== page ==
My Father In Reflection

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My Father In Reflection

My Father In Reflection Directory

B.M

03/07/1938 – 18/10/2018

The series is a journey of reflection and a final honour to laying the ghosts and demons that have been with me since l was five.

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Introduction

My Father was a prolific writer, as indeed am l, so that is an inherited trait for sure – Father – Son passed. In terms of interests and hobbies that is more or less where it stops. Yes, l am keen to a certain extent on photography, l  have a good camera, just not much opportunity to use it currently, but l am not obsessed with the pastime like my Father was. In his house he has nearly 200 photo albums, and in addition to that there are piles of photos everywhere that hadn’t made it into any albums.

As a youngster l was very fond of Napoleonic warfare and had a remarkable army of moulded plastic Airfix 1:32nd scale soldiers which l had great times with during table top wargaming, in so far as actual recreation battles, to random make up battles and skirmishes. Occasionally my Father could be found up in the attic of our home engaged and interacting he as either Napoleon although more often than not Wellington, whilst l took the French Emperor.

I was never into his beloved cricket or football, which as you will have read so far were considered his life passions. At his house there are four cricket bats, not just any old bats either, there is the one that he received in this tale of his as well as other bats that came from various times and indeed locations. They do actually have a value attached to them, so much so they have been included into the Estates probate figures, which should give you an indication to their value.

In this tale below written by my Father, he talks of his early days growing up in war torn Belfast, of his parents and of the few toys he had, his observations for the time and of course cricket, but also of his other love – his jaguar.

Rory Matier

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TOYS

2005

An Austrian blighted my life, as least as far as toys were concerned.  I never met the man, thank God, as he was around fifty when I was born and he died before my seventh birthday.  Again, thank God.  I didn’t even appreciate what he had done until many years later.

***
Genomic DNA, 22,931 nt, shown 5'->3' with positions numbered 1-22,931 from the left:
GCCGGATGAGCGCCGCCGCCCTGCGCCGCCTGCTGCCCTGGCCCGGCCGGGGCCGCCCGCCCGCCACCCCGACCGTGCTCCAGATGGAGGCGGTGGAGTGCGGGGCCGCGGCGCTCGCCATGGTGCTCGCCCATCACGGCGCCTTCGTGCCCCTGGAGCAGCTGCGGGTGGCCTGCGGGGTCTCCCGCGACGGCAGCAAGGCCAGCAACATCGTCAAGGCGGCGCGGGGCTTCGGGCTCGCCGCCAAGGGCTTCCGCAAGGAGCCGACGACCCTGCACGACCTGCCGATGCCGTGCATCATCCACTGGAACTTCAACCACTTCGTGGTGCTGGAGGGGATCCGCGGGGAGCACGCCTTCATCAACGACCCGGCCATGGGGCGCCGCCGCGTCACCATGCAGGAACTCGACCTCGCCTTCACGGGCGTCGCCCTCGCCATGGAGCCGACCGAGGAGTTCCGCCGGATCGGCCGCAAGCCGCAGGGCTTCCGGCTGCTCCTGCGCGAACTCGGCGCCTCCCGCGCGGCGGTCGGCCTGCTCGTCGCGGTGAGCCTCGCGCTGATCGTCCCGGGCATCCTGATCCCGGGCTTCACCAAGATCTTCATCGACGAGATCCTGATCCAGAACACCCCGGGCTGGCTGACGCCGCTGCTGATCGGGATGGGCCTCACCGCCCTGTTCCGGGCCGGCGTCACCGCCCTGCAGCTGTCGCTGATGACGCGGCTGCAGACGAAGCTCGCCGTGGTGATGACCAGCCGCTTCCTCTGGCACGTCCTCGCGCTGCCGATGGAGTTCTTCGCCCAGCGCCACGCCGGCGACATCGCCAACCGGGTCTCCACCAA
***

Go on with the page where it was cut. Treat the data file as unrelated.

Many of my German friends mumble darkly into their beers as they complain of the Austrian con trick of persuading the gullible world that many of the great German composers were Austrian, while Hitler was German.  He was not, but Austrian or German, he spoiled my life.

Like many people, I was born into a world which has now disappeared.  It is a world that many of us may look back on with nostalgia and affection, especially if we hadn’t actually lived in it.  I’m sure that bits of it were good, and equally convinced that much was bad.

I was born in July 1938, and it must have been a Sunday, as Wisden informs me that there was no first class cricket being played.  On the previous Tuesday, England had just drawn the second Test with Australia at Lords’, with Wally Hammond scoring 240 and the peerless Bradman getting a hundred.  Before the Don returned to this famous cricket ground, the world would have been ripped apart, and a ten-year-old Belfast schoolboy would be fascinated by the great man, and by the prince of games.  Only later would I discover the exquisite hell of girls.

Fourteen months after my birth, the War started, although I don’t think it was my fault. To those of my generation, there was only one war, the War.  I do not remember having many toys, then or later.  Metal was at a premium, and I recall the iron railings in our garden, and everyone else’s garden, being taken away to ‘make Spitfires’.  Well that was all right, then. 

I remember a tatty old cardboard box of Brittan’s metal toy soldiers, in Guards uniform, and glory be, their arms moved, pivoting at the shoulder.    When a limb became detached, through old age, or rough treatment, it was reconnected using a matchstick, as the limbs were hollow, and the proud Guardsman returned to duty, somewhat stiff legged or armed.  If I had other toys, they left no impression, apart from a few Dinky cars and cigarette cards.  Certainly, no Meccano or chemistry sets graced the Matier bedroom.  On reflection, in respect of the latter, this was a very good thing.

The war seemed remote and even when the city was blitzed, as it often was, I was too young or stupid to feel any danger.  My parents would sometimes take me to see the effects of Hitler’s attempts to unite Europe, and on occasion, there were small metal pieces of shrapnel to collect to become substitute toys.  We viewed, open-mouthed, the odd downed Luftwaffe aircraft on display, and in the absence of toys, we replayed the Battle of Britain, Spitfires chasing Messerschmitts all over the trafficless street, our arms outspread, our mouths making noises fondly imagined to be like Merlins, in between the rat a tatting.  The problem with this game was that no one wanted to be German.